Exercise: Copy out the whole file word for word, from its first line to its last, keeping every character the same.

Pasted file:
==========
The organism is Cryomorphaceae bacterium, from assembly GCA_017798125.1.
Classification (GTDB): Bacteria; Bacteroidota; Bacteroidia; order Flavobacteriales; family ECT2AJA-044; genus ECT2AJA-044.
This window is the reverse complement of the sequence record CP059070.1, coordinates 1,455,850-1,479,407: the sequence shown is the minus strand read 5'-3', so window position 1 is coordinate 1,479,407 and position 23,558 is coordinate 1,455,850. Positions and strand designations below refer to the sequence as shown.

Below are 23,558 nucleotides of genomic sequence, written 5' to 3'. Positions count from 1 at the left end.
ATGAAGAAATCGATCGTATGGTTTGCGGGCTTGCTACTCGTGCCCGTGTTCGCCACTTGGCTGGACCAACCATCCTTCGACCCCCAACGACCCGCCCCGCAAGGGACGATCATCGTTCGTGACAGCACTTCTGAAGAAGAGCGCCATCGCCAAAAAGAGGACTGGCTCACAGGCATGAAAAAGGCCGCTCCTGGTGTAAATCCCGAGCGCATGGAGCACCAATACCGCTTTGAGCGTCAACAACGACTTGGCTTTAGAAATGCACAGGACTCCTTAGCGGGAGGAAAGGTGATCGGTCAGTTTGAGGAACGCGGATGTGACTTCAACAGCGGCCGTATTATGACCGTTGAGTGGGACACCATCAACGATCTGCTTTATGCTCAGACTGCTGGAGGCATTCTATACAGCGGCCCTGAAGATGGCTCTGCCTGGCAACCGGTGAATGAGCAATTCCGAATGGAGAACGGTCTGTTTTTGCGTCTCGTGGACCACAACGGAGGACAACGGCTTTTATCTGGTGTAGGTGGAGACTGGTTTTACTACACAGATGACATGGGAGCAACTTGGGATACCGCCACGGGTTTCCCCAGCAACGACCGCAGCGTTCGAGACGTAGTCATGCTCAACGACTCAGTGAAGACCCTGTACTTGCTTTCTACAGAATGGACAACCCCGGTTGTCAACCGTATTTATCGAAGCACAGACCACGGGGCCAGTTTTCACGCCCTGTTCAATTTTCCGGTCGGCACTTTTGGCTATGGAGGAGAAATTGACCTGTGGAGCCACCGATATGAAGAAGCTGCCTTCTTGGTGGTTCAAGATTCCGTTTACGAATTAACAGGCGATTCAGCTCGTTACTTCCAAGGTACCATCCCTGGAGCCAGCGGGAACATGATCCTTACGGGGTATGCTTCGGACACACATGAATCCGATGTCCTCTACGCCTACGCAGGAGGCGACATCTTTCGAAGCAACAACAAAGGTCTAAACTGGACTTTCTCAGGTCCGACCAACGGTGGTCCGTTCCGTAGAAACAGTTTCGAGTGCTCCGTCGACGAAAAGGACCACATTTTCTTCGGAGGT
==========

The organism is Cryomorphaceae bacterium, from assembly GCA_017798125.1.
Classification (GTDB): Bacteria; Bacteroidota; Bacteroidia; order Flavobacteriales; family ECT2AJA-044; genus ECT2AJA-044.
This window is the reverse complement of the sequence record CP059070.1, coordinates 1,455,850-1,479,407: the sequence shown is the minus strand read 5'-3', so window position 1 is coordinate 1,479,407 and position 23,558 is coordinate 1,455,850. Positions and strand designations below refer to the sequence as shown.

Below are 23,558 nucleotides of genomic sequence, written 5' to 3'. Positions count from 1 at the left end.
ATGAAGAAATCGATCGTATGGTTTGCGGGCTTGCTACTCGTGCCCGTGTTCGCCACTTGGCTGGACCAACCATCCTTCGACCCCCAACGACCCGCCCCGCAAGGGACGATCATCGTTCGTGACAGCACTTCTGAAGAAGAGCGCCATCGCCAAAAAGAGGACTGGCTCACAGGCATGAAAAAGGCCGCTCCTGGTGTAAATCCCGAGCGCATGGAGCACCAATACCGCTTTGAGCGTCAACAACGACTTGGCTTTAGAAATGCACAGGACTCCTTAGCGGGAGGAAAGGTGATCGGTCAGTTTGAGGAACGCGGATGTGACTTCAACAGCGGCCGTATTATGACCGTTGAGTGGGACACCATCAACGATCTGCTTTATGCTCAGACTGCTGGAGGCATTCTATACAGCGGCCCTGAAGATGGCTCTGCCTGGCAACCGGTGAATGAGCAATTCCGAATGGAGAACGGTCTGTTTTTGCGTCTCGTGGACCACAACGGAGGACAACGGCTTTTATCTGGTGTAGGTGGAGACTGGTTTTACTACACAGATGACATGGGAGCAACTTGGGATACCGCCACGGGTTTCCCCAGCAACGACCGCAGCGTTCGAGACGTAGTCATGCTCAACGACTCAGTGAAGACCCTGTACTTGCTTTCTACAGAATGGACAACCCCGGTTGTCAACCGTATTTATCGAAGCACAGACCACGGGGCCAGTTTTCACGCCCTGTTCAATTTTCCGGTCGGCACTTTTGGCTATGGAGGAGAAATTGACCTGTGGAGCCACCGATATGAAGAAGCTGCCTTCTTGGTGGTTCAAGATTCCGTTTACGAATTAACAGGCGATTCAGCTCGTTACTTCCAAGGTACCATCCCTGGAGCCAGCGGGAACATGATCCTTACGGGGTATGCTTCGGACACACATGAATCCGATGTCCTCTACGCCTACGCAGGAGGCGACATCTTTCGAAGCAACAACAAAGGTCTAAACTGGACTTTCTCAGGTCCGACCAACGGTGGTCCGTTCCGTAGAAACAGTTTCGAGTGCTCCGTCGACGAAAAGGACCACATTTTCTTCGGAGGT